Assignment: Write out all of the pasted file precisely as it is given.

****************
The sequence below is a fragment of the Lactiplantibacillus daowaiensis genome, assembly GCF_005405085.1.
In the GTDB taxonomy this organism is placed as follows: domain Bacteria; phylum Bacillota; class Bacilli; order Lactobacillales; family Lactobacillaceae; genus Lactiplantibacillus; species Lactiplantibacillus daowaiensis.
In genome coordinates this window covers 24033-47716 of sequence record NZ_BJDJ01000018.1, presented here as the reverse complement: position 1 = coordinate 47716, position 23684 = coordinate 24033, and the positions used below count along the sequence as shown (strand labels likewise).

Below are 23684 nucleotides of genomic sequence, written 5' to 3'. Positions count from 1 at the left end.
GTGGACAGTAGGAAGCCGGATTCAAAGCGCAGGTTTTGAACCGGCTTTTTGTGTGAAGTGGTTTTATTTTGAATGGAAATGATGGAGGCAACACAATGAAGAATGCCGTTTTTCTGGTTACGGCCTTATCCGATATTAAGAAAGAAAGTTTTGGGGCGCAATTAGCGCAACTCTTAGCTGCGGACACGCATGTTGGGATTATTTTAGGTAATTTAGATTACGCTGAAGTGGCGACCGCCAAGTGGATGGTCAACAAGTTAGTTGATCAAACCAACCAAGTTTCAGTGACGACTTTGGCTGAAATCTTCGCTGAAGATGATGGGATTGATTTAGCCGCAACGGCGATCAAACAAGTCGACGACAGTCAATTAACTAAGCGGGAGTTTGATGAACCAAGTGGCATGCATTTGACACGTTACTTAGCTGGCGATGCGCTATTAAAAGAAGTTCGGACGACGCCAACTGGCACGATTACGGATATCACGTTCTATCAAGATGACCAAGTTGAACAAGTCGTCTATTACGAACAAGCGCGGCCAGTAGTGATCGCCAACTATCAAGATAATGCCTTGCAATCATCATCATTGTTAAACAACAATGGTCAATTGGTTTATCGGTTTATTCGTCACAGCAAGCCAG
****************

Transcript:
The sequence below is a fragment of the Lactiplantibacillus daowaiensis genome, assembly GCF_005405085.1.
In the GTDB taxonomy this organism is placed as follows: domain Bacteria; phylum Bacillota; class Bacilli; order Lactobacillales; family Lactobacillaceae; genus Lactiplantibacillus; species Lactiplantibacillus daowaiensis.
In genome coordinates this window covers 24033-47716 of sequence record NZ_BJDJ01000018.1, presented here as the reverse complement: position 1 = coordinate 47716, position 23684 = coordinate 24033, and the positions used below count along the sequence as shown (strand labels likewise).

Below are 23684 nucleotides of genomic sequence, written 5' to 3'. Positions count from 1 at the left end.
GTGGACAGTAGGAAGCCGGATTCAAAGCGCAGGTTTTGAACCGGCTTTTTGTGTGAAGTGGTTTTATTTTGAATGGAAATGATGGAGGCAACACAATGAAGAATGCCGTTTTTCTGGTTACGGCCTTATCCGATATTAAGAAAGAAAGTTTTGGGGCGCAATTAGCGCAACTCTTAGCTGCGGACACGCATGTTGGGATTATTTTAGGTAATTTAGATTACGCTGAAGTGGCGACCGCCAAGTGGATGGTCAACAAGTTAGTTGATCAAACCAACCAAGTTTCAGTGACGACTTTGGCTGAAATCTTCGCTGAAGATGATGGGATTGATTTAGCCGCAACGGCGATCAAACAAGTCGACGACAGTCAATTAACTAAGCGGGAGTTTGATGAACCAAGTGGCATGCATTTGACACGTTACTTAGCTGGCGATGCGCTATTAAAAGAAGTTCGGACGACGCCAACTGGCACGATTACGGATATCACGTTCTATCAAGATGACCAAGTTGAACAAGTCGTCTATTACGAACAAGCGCGGCCAGTAGTGATCGCCAACTATCAAGATAATGCCTTGCAATCATCATCATTGTTAAACAACAATGGTCAATTGGTTTATCGGTTTATTCGTCACAGCAAGCCAG